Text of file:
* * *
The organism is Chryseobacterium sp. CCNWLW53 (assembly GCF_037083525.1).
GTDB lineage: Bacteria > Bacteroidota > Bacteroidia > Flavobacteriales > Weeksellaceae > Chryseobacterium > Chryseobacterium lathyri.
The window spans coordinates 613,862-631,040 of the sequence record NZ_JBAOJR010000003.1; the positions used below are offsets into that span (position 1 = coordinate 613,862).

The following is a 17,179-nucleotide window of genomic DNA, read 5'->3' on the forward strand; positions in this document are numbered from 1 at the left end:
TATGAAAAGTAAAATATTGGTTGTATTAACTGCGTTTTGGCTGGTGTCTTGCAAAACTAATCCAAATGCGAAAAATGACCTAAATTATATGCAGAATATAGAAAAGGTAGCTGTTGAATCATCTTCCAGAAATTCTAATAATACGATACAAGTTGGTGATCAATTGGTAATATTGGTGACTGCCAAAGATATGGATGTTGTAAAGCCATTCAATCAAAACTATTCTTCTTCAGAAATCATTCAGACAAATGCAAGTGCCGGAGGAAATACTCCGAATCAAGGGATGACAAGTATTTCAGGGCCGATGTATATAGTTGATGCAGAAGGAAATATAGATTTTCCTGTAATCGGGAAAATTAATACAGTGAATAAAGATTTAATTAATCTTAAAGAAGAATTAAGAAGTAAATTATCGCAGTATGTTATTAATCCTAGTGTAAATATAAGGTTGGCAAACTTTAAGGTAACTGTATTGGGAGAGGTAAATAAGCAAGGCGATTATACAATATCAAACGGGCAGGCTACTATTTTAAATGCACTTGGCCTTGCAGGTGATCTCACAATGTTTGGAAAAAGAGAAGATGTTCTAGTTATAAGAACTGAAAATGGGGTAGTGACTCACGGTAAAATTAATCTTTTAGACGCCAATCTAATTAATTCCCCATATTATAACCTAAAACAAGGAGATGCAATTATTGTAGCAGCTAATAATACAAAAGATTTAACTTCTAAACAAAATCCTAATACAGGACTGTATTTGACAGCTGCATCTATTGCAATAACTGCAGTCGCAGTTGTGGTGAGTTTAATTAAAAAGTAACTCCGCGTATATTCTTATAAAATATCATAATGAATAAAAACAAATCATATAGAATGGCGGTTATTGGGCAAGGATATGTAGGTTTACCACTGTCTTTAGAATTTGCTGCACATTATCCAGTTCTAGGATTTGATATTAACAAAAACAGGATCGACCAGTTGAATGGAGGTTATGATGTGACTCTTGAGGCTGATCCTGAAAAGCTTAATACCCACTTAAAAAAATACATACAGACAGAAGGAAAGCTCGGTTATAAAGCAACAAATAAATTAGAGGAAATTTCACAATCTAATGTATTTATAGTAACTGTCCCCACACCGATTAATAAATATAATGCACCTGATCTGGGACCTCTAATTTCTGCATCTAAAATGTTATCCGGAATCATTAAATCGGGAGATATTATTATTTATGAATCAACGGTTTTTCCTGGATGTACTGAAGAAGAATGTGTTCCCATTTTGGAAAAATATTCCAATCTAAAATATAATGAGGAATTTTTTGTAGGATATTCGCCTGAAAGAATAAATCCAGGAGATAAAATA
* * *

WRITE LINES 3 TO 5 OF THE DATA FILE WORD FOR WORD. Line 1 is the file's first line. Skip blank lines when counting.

The window spans coordinates 613,862-631,040 of the sequence record NZ_JBAOJR010000003.1; the positions used below are offsets into that span (position 1 = coordinate 613,862).

The following is a 17,179-nucleotide window of genomic DNA, read 5'->3' on the forward strand; positions in this document are numbered from 1 at the left end:
TATGAAAAGTAAAATATTGGTTGTATTAACTGCGTTTTGGCTGGTGTCTTGCAAAACTAATCCAAATGCGAAAAATGACCTAAATTATATGCAGAATATAGAAAAGGTAGCTGTTGAATCATCTTCCAGAAATTCTAATAATACGATACAAGTTGGTGATCAATTGGTAATATTGGTGACTGCCAAAGATATGGATGTTGTAAAGCCATTCAATCAAAACTATTCTTCTTCAGAAATCATTCAGACAAATGCAAGTGCCGGAGGAAATACTCCGAATCAAGGGATGACAAGTATTTCAGGGCCGATGTATATAGTTGATGCAGAAGGAAATATAGATTTTCCTGTAATCGGGAAAATTAATACAGTGAATAAAGATTTAATTAATCTTAAAGAAGAATTAAGAAGTAAATTATCGCAGTATGTTATTAATCCTAGTGTAAATATAAGGTTGGCAAACTTTAAGGTAACTGTATTGGGAGAGGTAAATAAGCAAGGCGATTATACAATATCAAACGGGCAGGCTACTATTTTAAATGCACTTGGCCTTGCAGGTGATCTCACAATGTTTGGAAAAAGAGAAGATGTTCTAGTTATAAGAACTGAAAATGGGGTAGTGACTCACGGTAAAATTAATCTTTTAGACGCCAATCTAATTAATTCCCCATATTATAACCTAAAACAAGGAGATGCAATTATTGTAGCAGCTAATAATACAAAAGATTTAACTTCTAAACAAAATCCTAATACAGGACTGTATTTGACAGCTGCATCTATTGCAATAACTGCAGTCGCAGTTGTGGTGAGTTTAATTAAAAAGTAACTCCGCGTATATTCTTATAAAATATCATAATGAATAAAAACAAATCATATAGAATGGCGGTTATTGGGCAAGGATATGTAGGTTTACCACTGTCTTTAGAATTTGCTGCACATTATCCAGTTCTAGGATTTGATATTAACAAAAACAGGATCGACCAGTTGAATGGAGGTTATGATGTGACTCTTGAGGCTGATCCTGAAAAGCTTAATACCCACTTAAAAAAATACATACAGACAGAAGGAAAGCTCGGTTATAAAGCAACAAATAAATTAGAGGAAATTTCACAATCTAATGTATTTATAGTAACTGTCCCCACACCGATTAATAAATATAATGCACCTGATCTGGGACCTCTAATTTCTGCATCTAAAATGTTATCCGGAATCATTAAATCGGGAGATATTATTATTTATGAATCAACGGTTTTTCCTGGATGTACTGAAGAAGAATGTGTTCCCATTTTGGAAAAATATTCCAATCTAAAATATAATGAGGAATTTTTTGTAGGATATTCGCCTGAAAGAATAAATCCAGGAGATAAAATA